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Community's input sought on how to push Moon's schools into state's top 1 percent

Meetings set

• The first community meeting on the Moon Area School District's strategic plan will be at 6:30 p.m. Thursday in the board room of the administrative offices, 8353 University Blvd., Moon.

• The first roundtable discussion about the elementary capital improvement plan will be at 11 a.m. Thursday at Bon Meade Elementary School, 1595 Brodhead Road, Moon.

To view full schedules for the strategic plan and capital improvement meetings, visit www.moonarea.net.

Wednesday, April 30, 2014, 9:00 p.m.
 

The Moon Area School District's standing is good, but it could be better, officials said.

The district said it ranks in the top 10 percent among 500 school districts in Pennsylvania, but it wants to move into the top 1 percent.

As a step toward that goal, 18 community sessions will be held with parents, teachers, business owners and others to collect suggestions for doing so, Superintendent Curt Baker said.

“My belief is that great ideas are going to emerge from that,” he said.

Every six years, school districts are required to submit to the Pennsylvania Department of Education strategic plans that include educational and organizational goals related to student achievement, as well as professional development goals.

When Baker interviewed for the superintendent's position last year, he told the school board his goal of moving Moon Area to the top 1 percent was a priority, board President A. Michael Olszewski said.

“I think he's a true visionary. He knows where he wants to go and how he wants to get there,” Olszewski said.

Moon Area High School ranked 17th out of 688 high schools in the state based on Pennsylvania School Performance Profile results released this year, board member Jerry Testa said.

Among U.S. News & World Report's 2014 ranking of the top 56 high schools in Pennsylvania, Upper St. Clair's was ranked sixth, Hampton's was 11th and North Allegheny's was 12th. Moon Area's high school was not ranked.

Moon Area's administrative staff crafted nine questions around which the strategic plan will be built. Topics include:

• Determining what it will take for Moon Area schools to become the No. 1 reason people to move to Moon and Crescent.

• The role technology should play.

• Steps to take to ensure Moon Area students and graduates are sought by colleges, the military and employers.

• Attracting and retaining high-caliber teachers.

Each of the nine questions will discussed during two of the 18 community sessions this month in the district's administrative offices. The plan must be completed by June 30.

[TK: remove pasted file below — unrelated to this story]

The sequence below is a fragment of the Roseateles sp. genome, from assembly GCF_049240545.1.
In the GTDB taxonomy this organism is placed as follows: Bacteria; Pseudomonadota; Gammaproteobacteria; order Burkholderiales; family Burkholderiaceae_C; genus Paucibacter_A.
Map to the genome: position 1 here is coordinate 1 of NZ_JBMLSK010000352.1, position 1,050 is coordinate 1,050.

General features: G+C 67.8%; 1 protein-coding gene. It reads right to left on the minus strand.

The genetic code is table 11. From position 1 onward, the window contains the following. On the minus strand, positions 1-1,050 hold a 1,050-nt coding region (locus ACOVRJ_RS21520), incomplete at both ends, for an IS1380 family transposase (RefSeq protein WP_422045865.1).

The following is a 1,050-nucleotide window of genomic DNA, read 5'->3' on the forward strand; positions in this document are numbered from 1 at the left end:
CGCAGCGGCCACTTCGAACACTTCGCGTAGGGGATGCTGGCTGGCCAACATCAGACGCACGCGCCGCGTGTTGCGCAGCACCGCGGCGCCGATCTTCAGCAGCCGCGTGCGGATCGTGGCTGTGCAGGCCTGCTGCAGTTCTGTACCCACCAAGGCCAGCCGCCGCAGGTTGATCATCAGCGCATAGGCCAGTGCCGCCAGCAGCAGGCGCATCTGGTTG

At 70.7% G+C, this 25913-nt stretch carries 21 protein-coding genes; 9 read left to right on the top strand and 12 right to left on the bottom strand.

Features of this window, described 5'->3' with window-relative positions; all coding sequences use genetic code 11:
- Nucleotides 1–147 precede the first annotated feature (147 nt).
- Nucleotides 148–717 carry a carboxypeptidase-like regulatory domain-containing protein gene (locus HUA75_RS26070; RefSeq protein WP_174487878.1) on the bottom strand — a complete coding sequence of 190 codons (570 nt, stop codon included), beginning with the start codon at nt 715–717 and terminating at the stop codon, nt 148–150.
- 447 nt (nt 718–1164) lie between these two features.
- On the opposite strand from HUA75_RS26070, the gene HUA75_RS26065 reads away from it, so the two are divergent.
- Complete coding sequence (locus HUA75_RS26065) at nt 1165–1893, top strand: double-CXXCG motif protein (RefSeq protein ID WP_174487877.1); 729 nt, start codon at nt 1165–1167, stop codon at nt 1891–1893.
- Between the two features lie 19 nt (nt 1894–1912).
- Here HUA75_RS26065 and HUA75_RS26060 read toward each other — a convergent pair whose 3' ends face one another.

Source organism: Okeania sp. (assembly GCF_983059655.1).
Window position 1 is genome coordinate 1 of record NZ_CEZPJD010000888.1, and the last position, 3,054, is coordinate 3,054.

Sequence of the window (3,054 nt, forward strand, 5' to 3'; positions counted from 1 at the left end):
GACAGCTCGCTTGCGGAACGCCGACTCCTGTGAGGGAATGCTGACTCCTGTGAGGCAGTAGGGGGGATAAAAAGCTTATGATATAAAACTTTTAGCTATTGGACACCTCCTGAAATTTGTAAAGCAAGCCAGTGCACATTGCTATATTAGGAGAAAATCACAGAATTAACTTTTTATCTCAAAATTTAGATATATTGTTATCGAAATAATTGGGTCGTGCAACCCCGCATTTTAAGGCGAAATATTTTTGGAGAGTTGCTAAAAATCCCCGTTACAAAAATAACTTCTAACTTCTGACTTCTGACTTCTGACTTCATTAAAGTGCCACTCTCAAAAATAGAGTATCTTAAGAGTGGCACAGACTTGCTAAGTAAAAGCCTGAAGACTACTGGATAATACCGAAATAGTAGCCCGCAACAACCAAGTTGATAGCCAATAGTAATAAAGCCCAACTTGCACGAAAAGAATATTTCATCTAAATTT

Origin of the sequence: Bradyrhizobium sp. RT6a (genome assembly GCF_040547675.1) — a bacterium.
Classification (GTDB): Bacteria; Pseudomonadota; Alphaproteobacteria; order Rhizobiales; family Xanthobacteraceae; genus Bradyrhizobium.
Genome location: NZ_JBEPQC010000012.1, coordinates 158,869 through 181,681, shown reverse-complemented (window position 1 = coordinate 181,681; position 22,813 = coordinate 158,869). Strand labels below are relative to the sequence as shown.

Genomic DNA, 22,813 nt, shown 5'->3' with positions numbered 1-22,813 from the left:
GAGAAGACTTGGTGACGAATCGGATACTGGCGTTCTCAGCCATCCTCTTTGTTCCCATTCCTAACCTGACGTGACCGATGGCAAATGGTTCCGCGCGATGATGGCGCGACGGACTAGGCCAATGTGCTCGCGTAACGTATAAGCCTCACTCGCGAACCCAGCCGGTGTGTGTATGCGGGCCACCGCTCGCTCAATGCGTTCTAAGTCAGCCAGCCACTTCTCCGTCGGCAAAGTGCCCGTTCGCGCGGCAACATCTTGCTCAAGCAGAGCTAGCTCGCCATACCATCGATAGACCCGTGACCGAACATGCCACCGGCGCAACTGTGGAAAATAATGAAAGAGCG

The level of community involvement in the planning process will be more extensive than in previous years, and the process will allow more of a cross section of ideas, board Treasurer Laura Schisler said.

The Moon Area district enrolls 3,681 students who live in Moon and Crescent.

Because the district's goal is ambitious, it will require buy-in from the community, not just parents and teachers, Baker said. How long it will take to achieve that goal has not been decided, he said, but the district needs to show aggressive progress.

“I think a year is too short, and I think that a decade is too long,” he said.

Part of the shift will include getting the right staff members in the right places, zeroing in on good lesson plans and making sure that students develop mastery and critical thinking skills in every course, Baker said. Fiscal responsibility, safe and appropriate learning environments and capital structures also will factor into the plans.

One issue that might come up is a controversial proposal to close Brooks Elementary School and spend an estimated $25 million to expand Hyde and renovate Allard elementary schools.

Melissa Connelly, 39, president of the Allard Elementary School Parent Teacher Organization, said she wants the district to keep its five elementary schools.

“I am satisfied with the education my kids are getting here because they have beautiful schools, they have beautiful facilities and they have a top-of-the-line education,” said Connelly, who has two daughters, 7 and 9 years old, attending Allard and a 5-year-old daughter in preschool.

Sherri Perfett, 52, vice president of the Moon Area Middle School Parent Teacher Group and mother of two middle and high school sons, ages 12 and 15, also likes the five-elementary-school model, but said the district might find a change to be beneficial in five to 10 years.

The board is scheduled to vote on the elementary school construction on June 23.

In addition to the strategic planning meetings, the district will hold roundtable discussions about the elementary school plan between Thursday and June 2 at the elementary schools.

Tory N. Parrish is a staff writer for Trib Total Media. She can be reached at 412-380-5662 or tparrish@tribweb.com.

 

 

 
 


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